Back to Basics II: Concepts of design with Colouring Page
As a developer, you utilize artistic elements and key points to help create beautiful and effective designs. This series will make you more aware of what those design ideas are and ways to utilize them to make your designs better still!
Coloring Page and the principles of design
Coloring Page is one of the most original types of artistic expression. Heading way back to the prehistoric times with the Lascaux Caves (a few of the first recorded human Coloring Page), Coloring Page is practiced in every cultures around the globe and has been for hundreds of years. To keep it simple, we’ll show off 19th and 20th hundred years expressions showing how you can position the elements and rules of design to work.
The principles of design are:
- Percentage and scale
- Repetition and pattern
- Unity and harmony
Balance is one of the very most intuative and complicated design principle. It’s the way the artist creates a feeling of equilibrium in a design, by how the objects in the look are arranged. There are three major types of balance:
- Symmetrical/Formal Balance is when elements sit so that two halves of the design (whether vertical or horizontal) are mirrors of one another – both attributes have the same weight. Its created around a central collection that bisects the design into two different halves.
- Asymmetrical/Casual Balance is when elements sit so that there is an uneven circulation of weight
- Radial Balance is when elements are positioned consistently around a central point
Percentage and Scale
The juxtaposition of elements of different sizes, or proportions, within a masterpiece of design helps create a sense of scale. Range can be utilized for multiple effects – whether to show a feeling of space and depth or even to help generate a dominant focal point.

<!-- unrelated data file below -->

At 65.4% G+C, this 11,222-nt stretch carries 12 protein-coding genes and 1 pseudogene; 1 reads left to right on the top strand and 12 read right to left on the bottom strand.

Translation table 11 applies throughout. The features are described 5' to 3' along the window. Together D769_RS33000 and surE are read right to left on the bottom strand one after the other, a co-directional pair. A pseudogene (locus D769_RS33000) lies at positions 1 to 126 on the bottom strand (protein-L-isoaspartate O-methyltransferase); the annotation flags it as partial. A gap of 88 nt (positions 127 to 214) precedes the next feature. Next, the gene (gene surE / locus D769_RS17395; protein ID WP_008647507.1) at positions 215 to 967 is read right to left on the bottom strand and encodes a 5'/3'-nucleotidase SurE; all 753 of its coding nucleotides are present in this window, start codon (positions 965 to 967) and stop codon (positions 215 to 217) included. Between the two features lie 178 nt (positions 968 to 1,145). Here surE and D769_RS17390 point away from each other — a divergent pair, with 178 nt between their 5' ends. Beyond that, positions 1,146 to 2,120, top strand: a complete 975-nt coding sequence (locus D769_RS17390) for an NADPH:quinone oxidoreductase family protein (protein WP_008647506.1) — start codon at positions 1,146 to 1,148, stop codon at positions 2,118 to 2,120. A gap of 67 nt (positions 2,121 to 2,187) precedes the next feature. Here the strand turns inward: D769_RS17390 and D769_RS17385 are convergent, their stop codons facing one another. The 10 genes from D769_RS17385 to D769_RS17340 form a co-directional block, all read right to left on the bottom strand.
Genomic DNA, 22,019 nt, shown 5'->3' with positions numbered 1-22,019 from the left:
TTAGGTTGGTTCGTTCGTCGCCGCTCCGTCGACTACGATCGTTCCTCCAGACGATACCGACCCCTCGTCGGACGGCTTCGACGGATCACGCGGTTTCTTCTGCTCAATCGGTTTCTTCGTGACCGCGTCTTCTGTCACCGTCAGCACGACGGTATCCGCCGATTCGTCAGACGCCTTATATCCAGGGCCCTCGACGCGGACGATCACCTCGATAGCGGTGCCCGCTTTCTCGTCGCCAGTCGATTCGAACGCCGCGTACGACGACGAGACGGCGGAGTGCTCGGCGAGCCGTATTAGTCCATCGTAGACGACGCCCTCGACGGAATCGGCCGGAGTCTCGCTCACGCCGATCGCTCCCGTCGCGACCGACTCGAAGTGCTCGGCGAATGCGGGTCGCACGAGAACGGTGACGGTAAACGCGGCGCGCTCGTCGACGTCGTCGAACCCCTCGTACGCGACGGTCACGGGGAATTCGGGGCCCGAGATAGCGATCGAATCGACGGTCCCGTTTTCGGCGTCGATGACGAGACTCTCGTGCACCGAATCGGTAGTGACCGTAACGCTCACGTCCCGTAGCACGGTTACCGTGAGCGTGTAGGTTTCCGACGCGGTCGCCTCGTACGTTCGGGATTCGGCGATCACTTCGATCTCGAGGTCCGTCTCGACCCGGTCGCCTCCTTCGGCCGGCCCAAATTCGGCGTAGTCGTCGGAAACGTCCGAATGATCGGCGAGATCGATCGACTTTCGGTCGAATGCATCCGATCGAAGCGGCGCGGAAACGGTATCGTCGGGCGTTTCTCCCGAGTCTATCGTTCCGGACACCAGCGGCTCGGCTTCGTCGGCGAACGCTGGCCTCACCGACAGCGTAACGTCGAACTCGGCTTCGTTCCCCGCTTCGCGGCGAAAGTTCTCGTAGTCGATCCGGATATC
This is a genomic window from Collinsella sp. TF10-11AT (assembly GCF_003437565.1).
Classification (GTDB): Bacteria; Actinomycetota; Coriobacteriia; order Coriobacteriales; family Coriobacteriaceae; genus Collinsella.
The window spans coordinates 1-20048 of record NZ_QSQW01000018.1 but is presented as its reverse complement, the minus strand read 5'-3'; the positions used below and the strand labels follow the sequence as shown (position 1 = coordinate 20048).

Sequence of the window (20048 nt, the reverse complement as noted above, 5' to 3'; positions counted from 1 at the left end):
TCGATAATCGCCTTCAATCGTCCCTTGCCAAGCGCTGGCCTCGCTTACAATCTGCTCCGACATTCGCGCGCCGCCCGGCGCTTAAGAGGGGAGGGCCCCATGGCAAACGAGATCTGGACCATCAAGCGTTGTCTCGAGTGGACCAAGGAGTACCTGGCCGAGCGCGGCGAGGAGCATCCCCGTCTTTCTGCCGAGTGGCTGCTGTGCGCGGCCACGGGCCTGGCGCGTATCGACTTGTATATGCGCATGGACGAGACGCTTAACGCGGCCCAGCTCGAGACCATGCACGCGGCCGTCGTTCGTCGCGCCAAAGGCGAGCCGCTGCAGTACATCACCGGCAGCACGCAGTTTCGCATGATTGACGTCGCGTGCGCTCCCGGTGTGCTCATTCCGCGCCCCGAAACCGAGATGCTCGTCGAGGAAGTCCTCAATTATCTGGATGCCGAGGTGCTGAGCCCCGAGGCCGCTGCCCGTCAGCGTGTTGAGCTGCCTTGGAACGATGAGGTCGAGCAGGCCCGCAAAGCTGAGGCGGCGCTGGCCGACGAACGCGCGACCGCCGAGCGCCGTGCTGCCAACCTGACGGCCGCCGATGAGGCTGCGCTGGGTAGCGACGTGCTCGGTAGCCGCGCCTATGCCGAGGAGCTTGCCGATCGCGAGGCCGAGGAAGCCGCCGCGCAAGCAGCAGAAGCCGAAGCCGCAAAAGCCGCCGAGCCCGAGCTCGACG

An enormous part of fabricating depth within an image, and curiosity about a piece, is to apply multiple contrasting elements – or different elements set hand and hand. This is often done with color, form, size or surface.
Repetition and pattern
The use of the same or a similar element repeated over and over can provide a work a feeling of movement or framework. Where an factor is similar enough and repeated often enough, it can create a style.
Unity and harmony
The combo of similar elements creates an visually pleasing overall impact. While lots of design elements are different, a prominent unity created by similarities in color, routine, feel or other elements makes the painting or design feel harmonious.
Translating to graphic design
Artist Bearbrick implements many of these guidelines in his web site design for Bright Austin Interiors.
Bearbrick uses proportion and scale to set-up asymmetrical balance. Components of different size and shape sit on a full page never to mirror one another but to balance each other out. He creates comparison in the juxtaposition of brightly colored elements against a white track record.
Repetition is used in the positioning of the circles. This pushes the viewer’s eyesight to move between elements to be able to impart the info the client would like the viewers to see. At the same time, pattern is used as a understated fine detail in this group designs (in the rose structure of the “about us” button as well as the repeated lines circling other spherical elements) to be able to create interest – so that the design can be simple without being boring.
And while the different elements of the site find the user’s attention at differing times, the feminine design of the elements and the utilization of color make the website appear entirely harmonious. The design has motion, depth, interest and brings the user’s sight to the most crucial home elevators the site – it’s a great example of an effective design.